Downtown area remains economically strong, faces challenges

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The Capitol building is easily seen from local Washington Square businesses.

By Andrew Krietz
Lansing Star staff writer

Lansing resident Glenda Osterhouse, 56, has witnessed change occur all around her — being at a location for 44 years, one “sees a lot.”

“The store hasn’t changed in 74 years,” said Osterhouse, owner of The Peanut Shop, 117 S. Washington Square. “I’ve been here since I was 12, (and) we do very well — almost every storefront now has been full of business, which is good.”

From candy to peanuts, the business has been a staple to many downtown and beyond. Although the storefront hasn’t changed, the area up and down Washington Square certainly had a mix of customers during the past decade, Osterhouse said.

Recent developments and fluctuations in government employment in the immediate area has made an impact on the store’s business.

“This last year has been down for us quite a bit — and we’ve noticed it,” she said. “A lot of retirees with the state (are) not here anymore, and we miss them.”

According to census data, Lansing’s population decreased about 4.1 percent since 2000 and the Ingham county workforce shrank by about 12 percent from 2000-08. Information from the 2010 census concerning employment is not yet available, but Osterhouse said the change of people who have jobs — or not — has affected business.

Although the city’s population decreased and is affecting regional economics, the downtown area near the Capitol building remained stable, even in the face of great adversity, said Tim Daman, president and CEO of the Lansing Regional Chamber.

“What we find in that area is a lot of small business owners, entrepreneurs who are setting up and trying to establish something in the downtown,” he said. “(There are) restaurants that cater to a very large population of people during an eight-to-five workday.”

For some, that many restaurants on Washington Square have created a problem of their own.

“We need more stores for the people who are down here that work every day, stores that they can shop at,” Osterhouse said. “I know people have said, ‘Oh, I’m walking by The Peanut Shop, but I need batteries before I go home. Where can I get that on this street?’ You can’t.”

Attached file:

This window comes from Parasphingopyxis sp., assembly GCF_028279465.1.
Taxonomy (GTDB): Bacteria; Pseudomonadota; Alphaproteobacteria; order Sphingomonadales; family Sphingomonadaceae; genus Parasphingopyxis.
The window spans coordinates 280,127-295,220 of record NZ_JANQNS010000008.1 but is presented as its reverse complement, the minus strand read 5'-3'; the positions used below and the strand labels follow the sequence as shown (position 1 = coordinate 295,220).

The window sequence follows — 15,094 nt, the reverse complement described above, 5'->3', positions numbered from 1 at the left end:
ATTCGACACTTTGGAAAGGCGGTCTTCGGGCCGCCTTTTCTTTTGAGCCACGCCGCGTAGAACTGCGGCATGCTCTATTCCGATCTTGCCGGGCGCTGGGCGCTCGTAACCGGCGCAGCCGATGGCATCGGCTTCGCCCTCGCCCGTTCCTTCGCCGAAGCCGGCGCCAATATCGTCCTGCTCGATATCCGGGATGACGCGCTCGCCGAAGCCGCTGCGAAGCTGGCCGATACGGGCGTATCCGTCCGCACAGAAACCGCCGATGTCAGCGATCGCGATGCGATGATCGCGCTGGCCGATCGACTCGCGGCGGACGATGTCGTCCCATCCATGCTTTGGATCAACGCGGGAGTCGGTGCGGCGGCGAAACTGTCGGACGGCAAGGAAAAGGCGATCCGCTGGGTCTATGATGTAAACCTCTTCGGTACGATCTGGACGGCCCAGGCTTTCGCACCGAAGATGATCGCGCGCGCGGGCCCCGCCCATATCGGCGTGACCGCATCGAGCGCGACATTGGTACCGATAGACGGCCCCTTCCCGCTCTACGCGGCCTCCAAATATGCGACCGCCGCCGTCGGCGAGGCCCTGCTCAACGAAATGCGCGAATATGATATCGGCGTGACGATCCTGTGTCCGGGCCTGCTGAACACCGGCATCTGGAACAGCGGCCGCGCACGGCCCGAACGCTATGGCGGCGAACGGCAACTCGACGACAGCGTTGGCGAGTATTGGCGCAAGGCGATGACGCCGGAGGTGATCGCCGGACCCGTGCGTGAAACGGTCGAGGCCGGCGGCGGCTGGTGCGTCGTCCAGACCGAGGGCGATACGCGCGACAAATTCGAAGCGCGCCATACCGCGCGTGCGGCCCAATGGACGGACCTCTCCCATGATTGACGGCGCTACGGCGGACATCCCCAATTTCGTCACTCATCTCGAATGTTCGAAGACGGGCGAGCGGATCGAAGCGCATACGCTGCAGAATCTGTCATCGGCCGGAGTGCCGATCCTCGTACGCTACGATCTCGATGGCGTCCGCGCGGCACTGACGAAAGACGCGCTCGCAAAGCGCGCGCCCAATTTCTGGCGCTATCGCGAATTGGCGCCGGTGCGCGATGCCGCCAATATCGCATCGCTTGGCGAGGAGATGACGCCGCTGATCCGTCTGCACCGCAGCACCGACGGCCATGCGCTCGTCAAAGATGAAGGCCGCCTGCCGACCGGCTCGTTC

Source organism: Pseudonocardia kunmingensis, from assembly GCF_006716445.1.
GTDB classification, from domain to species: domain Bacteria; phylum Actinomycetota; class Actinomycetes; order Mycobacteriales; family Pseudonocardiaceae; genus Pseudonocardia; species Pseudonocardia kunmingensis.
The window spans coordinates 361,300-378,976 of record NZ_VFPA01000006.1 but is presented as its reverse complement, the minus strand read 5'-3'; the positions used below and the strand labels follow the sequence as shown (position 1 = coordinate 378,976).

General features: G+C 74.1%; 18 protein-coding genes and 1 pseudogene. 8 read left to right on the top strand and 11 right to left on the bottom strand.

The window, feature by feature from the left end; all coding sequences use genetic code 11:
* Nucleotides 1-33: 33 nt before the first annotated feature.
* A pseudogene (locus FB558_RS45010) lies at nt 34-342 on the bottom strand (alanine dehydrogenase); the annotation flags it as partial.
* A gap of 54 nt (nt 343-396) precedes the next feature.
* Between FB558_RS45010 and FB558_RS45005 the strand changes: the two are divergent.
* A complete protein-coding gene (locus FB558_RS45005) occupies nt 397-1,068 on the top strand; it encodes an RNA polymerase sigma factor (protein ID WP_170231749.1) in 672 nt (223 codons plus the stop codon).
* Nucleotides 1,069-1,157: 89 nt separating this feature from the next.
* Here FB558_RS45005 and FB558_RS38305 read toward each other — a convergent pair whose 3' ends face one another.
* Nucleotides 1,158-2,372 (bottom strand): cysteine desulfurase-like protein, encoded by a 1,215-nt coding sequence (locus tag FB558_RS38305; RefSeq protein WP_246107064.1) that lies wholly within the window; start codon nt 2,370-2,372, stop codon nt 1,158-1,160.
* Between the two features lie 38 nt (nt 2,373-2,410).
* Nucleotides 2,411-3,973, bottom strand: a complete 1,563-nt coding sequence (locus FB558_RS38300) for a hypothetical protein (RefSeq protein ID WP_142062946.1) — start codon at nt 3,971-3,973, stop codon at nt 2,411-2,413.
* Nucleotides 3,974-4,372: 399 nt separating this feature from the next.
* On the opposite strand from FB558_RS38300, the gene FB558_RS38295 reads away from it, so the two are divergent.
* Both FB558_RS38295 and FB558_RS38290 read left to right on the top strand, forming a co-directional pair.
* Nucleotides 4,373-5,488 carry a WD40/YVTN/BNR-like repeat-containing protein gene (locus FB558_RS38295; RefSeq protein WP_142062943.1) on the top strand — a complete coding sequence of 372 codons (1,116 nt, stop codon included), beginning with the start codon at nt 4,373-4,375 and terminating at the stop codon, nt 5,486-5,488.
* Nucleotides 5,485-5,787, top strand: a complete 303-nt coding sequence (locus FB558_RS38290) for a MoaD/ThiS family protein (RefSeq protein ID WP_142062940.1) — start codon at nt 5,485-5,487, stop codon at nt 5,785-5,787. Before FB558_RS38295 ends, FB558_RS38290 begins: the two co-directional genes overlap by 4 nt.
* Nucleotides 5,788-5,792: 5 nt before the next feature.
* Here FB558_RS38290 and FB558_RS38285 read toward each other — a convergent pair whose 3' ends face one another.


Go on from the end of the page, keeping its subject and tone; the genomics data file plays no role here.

Like The Peanut Shop, Kositchek’s Menswear, 113 N. Washington Square, also has remained in the downtown area — it has been in the area for more than 140 years. Owner David Kositchek said an economic recession during the previous decade was noticeable, but didn’t derail business for the store.

The store doesn’t fulfill everyone’s needs, but it’s there for those in the area, he said.

“I’ve seen all the ups and downs and I’ll tell you, over the last 10 years — (we’ve) continued to evolve and have been very strong,” Kositchek said.

The offerings of the downtown area are enough to keep coming back, especially with a population of young professionals in the area, Lansing resident Devon Brooks said.

With the Capitol building nearby and a college campus down the road, it isn’t necessarily a bad thing to have too many restaurants in the area — it’s about the nightlife, he said.

“At the end of the day, if you work downtown, you’re going to want to relax and have fun,” Brooks said. “Downtown has that to offer.”

To recover from an economic recession, city officials need to keep business in mind and promote the area, which has been done and is something officials seem to plan for the future, Daman said.

“I think there’s been a more concerted effort for a downtown development plan that the city has enacted and put in place,” he said. “Investment from Cooley Law School, Lansing Community College and the Lansing Center brings brings people to the area.”

Lansing 4th Ward council member Jessica Yorko is on the advisory board for Downtown Lansing Inc. She did not respond to requests for an interview. Other council members did not return phone calls for this report.

On May 3, Lansing residents will vote on a question to raise property taxes by 4 mills to 19.44 from 15.44 mills toward the funding of police, fire and road maintenance. About $8.5 million could be generated for the city next year, according to the Lansing State Journal.

“It’s time for us to band together more than we ever have before … (and try) to find the positive side of our situation,” Lansing Mayor Virg Bernero said during a March 28 City Council meeting.

But the tax hike might not be in the city’s — or businesses’ — best interest.

“It’s been proven and I think folks have been in agreement that government doesn’t create jobs — it can create a regulatory component to help create those jobs,” Daman said. “I think it sends a negative message.”

Even so, Osterhouse said if the business remained in the area for decades, she hopes is continues well into the future.

“We’re very fortunate,” she said. “As far as staying downtown, we plan on it.”

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